I have seen the past/future of rock n roll, and it's a hologram! I'm a huge Buddy Holly fan as well as Roy Orbison and last night I saw them both performing in hologram form at the Scottish Rite Auditorium in Collingswood. The show will be at the State Theatre in New Brunswick Tuesday, Nov 12. To learn about the show click here.

Photo courtesy of State Theatre New Jersey

What I saw was an amazing performance. It started off with a video presentation on Roy Orbison's life and career over the top of the stage with a backup band playing a "Pretty Woman" overture on one side and 2 female backup singers on the other. Before the vocals kick in, up pops hologram Roy Orbison center stage singing "Only The Lonely"

He looks so incredibly real standing behind the mike and delivering the songs in remastered audio. How do they do it? Marty Tudor, who's company BASE holograms productions, tells Allan Sculley in the Kansas City Star.

“We go through a casting process where we look for a body double,” Tudor said. “Then once we find the body double, we put them into rehearsal, and that is typically about 12 weeks of rehearsals, intense rehearsals (with the live band), and we use archive footage for reference, really. It’s a pretty intense process. Then we capture the body double doing the performances and we marry that up to the original vocals of the artist.”

The Kansas City Star article goes on to say that, "Computer technology used on the photos and footage of the body double to create highly accurate facial features of the artist, and that final footage is projected to the stage to create the hologram that looks very lifelike as it sings and performs to the music played by the live band."

Hologram Roy Orbison is opaque and so incredibly lifelike. He goes on to perform  "Running Scared," "Love Hurts" and "In Dreams," among others thanking the audience after the songs and motioning to the band and singers at different times throughout.

It doesn't take long, maybe a few minutes, to get over the fact that it's a hologram and then enjoy the show which you never would have gotten to see any other way. What I was waiting for was Buddy Holly and they didn't let me down.

After another video presentation featuring Buddy, he popped up center stage singing "Crying, Waiting, Hopin," "Peggy Sue," and "Maybe Baby." Holly was much more animated than Orbison because that's the way Buddy was live. You're reminded when you see him looking so young and vibrant that he was only 22 when he died in the infamous plane crash that some call "The Day The Music Died."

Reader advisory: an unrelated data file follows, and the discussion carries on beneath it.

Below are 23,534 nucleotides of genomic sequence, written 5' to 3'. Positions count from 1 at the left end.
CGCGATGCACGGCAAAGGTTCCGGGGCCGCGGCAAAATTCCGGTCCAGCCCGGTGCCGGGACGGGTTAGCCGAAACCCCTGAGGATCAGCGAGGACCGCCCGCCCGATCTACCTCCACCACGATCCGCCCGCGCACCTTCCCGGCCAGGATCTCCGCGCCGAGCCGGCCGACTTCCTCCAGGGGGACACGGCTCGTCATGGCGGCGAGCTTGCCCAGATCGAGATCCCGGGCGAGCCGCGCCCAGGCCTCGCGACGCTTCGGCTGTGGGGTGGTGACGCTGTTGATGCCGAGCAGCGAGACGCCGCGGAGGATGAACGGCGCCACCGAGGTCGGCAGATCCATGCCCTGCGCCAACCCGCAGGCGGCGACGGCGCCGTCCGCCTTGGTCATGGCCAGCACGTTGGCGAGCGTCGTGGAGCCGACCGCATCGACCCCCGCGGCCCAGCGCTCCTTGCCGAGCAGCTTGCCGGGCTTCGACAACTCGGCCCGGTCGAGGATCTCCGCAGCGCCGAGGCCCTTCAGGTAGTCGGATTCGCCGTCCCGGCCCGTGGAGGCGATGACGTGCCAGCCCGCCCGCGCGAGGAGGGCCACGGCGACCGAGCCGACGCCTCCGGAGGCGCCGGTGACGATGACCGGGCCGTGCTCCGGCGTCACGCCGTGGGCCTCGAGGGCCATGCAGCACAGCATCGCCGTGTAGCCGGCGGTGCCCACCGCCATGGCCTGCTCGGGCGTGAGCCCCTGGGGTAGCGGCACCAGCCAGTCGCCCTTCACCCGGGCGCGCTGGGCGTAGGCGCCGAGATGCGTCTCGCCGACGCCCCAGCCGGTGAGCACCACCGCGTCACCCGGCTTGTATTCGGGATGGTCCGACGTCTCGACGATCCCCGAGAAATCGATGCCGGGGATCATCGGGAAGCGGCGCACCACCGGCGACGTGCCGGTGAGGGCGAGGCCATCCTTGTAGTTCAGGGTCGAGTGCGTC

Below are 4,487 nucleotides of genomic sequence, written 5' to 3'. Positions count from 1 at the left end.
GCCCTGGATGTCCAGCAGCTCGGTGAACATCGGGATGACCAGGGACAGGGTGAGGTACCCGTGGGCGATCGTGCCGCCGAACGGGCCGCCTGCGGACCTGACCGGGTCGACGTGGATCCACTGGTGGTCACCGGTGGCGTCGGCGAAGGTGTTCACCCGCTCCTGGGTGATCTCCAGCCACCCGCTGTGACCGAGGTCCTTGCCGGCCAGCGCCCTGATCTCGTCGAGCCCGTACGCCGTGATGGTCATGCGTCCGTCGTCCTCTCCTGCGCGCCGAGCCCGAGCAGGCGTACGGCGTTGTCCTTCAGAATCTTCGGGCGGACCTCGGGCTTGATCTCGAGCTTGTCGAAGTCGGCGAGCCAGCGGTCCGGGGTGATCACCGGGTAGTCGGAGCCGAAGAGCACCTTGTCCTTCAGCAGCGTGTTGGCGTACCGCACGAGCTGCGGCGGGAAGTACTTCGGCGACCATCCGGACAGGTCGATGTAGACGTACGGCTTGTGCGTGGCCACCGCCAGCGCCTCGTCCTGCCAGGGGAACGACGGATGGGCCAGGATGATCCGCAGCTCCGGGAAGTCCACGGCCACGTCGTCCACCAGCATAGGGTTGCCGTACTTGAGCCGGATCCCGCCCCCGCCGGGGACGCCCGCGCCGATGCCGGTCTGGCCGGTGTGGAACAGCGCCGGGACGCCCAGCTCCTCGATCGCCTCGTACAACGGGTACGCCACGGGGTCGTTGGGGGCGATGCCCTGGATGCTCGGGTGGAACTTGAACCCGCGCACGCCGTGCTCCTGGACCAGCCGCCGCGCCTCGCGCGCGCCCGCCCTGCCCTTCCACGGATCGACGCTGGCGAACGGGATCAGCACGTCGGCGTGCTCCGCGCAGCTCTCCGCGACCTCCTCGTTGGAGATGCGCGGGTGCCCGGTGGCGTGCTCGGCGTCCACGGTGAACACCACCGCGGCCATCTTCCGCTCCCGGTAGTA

After an intermission, we're greeted with another video featuring Buddy's wife Maria Elena talking about her late husband. Then Buddy pops up singing "It's So Easy," That'll Be The Day" and an intimate performance of "True Love Ways," which was written for Maria and recorded four months before he died. You can only imagine how much bigger that song would have been had Buddy lived to tour it. Buddy would return later to sing "Well Alright"

For the second part of Roy Orbison, the video featured Tom Petty, Jeff Lynne,and Bono telling stories about their friend Roy then he pops us singing "You Got it", "Drove All Night" and finally wrapping it up with "Pretty Woman."

Classic rock has never been more alive but those who created it continue pass away. Hologram shows are a great way to not only keep the music alive but present it the way it was meant to be by the artist at the age when they created it. I can easily see a young Bruce Springsteen hologram one day touring everything up to "Born In The USA", as well as "The Beatles, Led Zeppelin, Rolling Stones or anyone else you can think of.

As they used to say on "The Six Million Dollar Man, "We have the technology."

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